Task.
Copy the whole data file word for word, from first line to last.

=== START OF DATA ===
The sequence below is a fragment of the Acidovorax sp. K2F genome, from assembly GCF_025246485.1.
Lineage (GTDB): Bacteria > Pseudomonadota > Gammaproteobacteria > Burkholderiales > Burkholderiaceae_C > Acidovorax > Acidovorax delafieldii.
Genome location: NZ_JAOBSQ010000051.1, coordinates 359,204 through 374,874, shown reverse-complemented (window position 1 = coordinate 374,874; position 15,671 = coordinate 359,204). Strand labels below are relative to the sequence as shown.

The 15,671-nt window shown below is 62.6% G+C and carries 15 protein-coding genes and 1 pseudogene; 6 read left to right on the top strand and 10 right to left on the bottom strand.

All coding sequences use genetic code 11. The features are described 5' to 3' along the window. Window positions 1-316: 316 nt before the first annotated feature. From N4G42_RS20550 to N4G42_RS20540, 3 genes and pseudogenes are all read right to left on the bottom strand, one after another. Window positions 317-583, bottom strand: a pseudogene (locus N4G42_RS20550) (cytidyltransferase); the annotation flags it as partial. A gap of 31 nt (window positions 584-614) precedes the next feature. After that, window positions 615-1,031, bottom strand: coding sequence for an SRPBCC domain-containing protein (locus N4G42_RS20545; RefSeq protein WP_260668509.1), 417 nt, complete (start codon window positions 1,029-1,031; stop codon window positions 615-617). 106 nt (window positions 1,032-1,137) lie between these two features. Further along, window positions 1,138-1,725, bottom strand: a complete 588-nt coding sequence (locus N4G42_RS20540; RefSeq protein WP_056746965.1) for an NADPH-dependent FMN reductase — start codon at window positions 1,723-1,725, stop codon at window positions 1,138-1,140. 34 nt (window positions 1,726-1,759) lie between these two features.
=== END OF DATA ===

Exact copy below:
The sequence below is a fragment of the Acidovorax sp. K2F genome, from assembly GCF_025246485.1.
Lineage (GTDB): Bacteria > Pseudomonadota > Gammaproteobacteria > Burkholderiales > Burkholderiaceae_C > Acidovorax > Acidovorax delafieldii.
Genome location: NZ_JAOBSQ010000051.1, coordinates 359,204 through 374,874, shown reverse-complemented (window position 1 = coordinate 374,874; position 15,671 = coordinate 359,204). Strand labels below are relative to the sequence as shown.

The 15,671-nt window shown below is 62.6% G+C and carries 15 protein-coding genes and 1 pseudogene; 6 read left to right on the top strand and 10 right to left on the bottom strand.

All coding sequences use genetic code 11. The features are described 5' to 3' along the window. Window positions 1-316: 316 nt before the first annotated feature. From N4G42_RS20550 to N4G42_RS20540, 3 genes and pseudogenes are all read right to left on the bottom strand, one after another. Window positions 317-583, bottom strand: a pseudogene (locus N4G42_RS20550) (cytidyltransferase); the annotation flags it as partial. A gap of 31 nt (window positions 584-614) precedes the next feature. After that, window positions 615-1,031, bottom strand: coding sequence for an SRPBCC domain-containing protein (locus N4G42_RS20545; RefSeq protein WP_260668509.1), 417 nt, complete (start codon window positions 1,029-1,031; stop codon window positions 615-617). 106 nt (window positions 1,032-1,137) lie between these two features. Further along, window positions 1,138-1,725, bottom strand: a complete 588-nt coding sequence (locus N4G42_RS20540; RefSeq protein WP_056746965.1) for an NADPH-dependent FMN reductase — start codon at window positions 1,723-1,725, stop codon at window positions 1,138-1,140. 34 nt (window positions 1,726-1,759) lie between these two features.